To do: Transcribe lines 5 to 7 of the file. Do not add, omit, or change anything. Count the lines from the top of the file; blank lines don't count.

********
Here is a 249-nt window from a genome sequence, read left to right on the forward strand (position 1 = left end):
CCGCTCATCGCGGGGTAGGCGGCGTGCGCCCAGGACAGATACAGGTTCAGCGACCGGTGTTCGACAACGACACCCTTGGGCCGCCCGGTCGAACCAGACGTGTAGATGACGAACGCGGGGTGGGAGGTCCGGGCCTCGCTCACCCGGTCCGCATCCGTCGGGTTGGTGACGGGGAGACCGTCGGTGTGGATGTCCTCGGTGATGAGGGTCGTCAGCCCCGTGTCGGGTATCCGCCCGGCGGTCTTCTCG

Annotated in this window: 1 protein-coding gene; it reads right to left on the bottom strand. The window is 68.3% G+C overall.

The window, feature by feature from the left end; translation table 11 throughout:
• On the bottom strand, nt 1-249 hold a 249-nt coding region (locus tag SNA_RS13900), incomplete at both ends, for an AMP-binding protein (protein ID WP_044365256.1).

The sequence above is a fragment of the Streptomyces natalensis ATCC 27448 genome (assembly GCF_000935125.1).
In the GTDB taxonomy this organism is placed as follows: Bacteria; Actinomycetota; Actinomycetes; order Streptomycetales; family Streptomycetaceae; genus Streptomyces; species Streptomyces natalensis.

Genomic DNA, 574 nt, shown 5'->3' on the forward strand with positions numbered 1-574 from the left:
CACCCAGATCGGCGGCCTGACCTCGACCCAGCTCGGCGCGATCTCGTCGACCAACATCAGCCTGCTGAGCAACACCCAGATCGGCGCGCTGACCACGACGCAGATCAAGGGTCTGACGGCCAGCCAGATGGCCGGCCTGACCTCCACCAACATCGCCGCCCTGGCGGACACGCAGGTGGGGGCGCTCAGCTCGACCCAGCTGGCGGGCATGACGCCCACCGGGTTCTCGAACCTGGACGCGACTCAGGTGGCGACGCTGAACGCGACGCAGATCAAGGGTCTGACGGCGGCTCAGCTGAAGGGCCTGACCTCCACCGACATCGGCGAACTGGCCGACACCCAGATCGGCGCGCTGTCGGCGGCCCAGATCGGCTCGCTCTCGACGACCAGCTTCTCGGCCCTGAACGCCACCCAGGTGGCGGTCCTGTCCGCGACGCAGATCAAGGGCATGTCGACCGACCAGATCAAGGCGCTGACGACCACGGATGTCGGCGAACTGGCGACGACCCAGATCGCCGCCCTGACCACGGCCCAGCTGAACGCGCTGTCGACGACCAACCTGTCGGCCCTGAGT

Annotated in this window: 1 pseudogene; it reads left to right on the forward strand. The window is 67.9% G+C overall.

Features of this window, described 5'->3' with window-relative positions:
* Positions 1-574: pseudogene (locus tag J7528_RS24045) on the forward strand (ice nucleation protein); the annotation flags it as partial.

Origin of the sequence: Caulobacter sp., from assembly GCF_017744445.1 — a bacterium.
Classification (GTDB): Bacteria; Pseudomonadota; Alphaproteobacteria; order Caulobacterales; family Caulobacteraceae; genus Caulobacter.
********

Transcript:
• On the bottom strand, nt 1-249 hold a 249-nt coding region (locus tag SNA_RS13900), incomplete at both ends, for an AMP-binding protein (protein ID WP_044365256.1).

The sequence above is a fragment of the Streptomyces natalensis ATCC 27448 genome (assembly GCF_000935125.1).
In the GTDB taxonomy this organism is placed as follows: Bacteria; Actinomycetota; Actinomycetes; order Streptomycetales; family Streptomycetaceae; genus Streptomyces; species Streptomyces natalensis.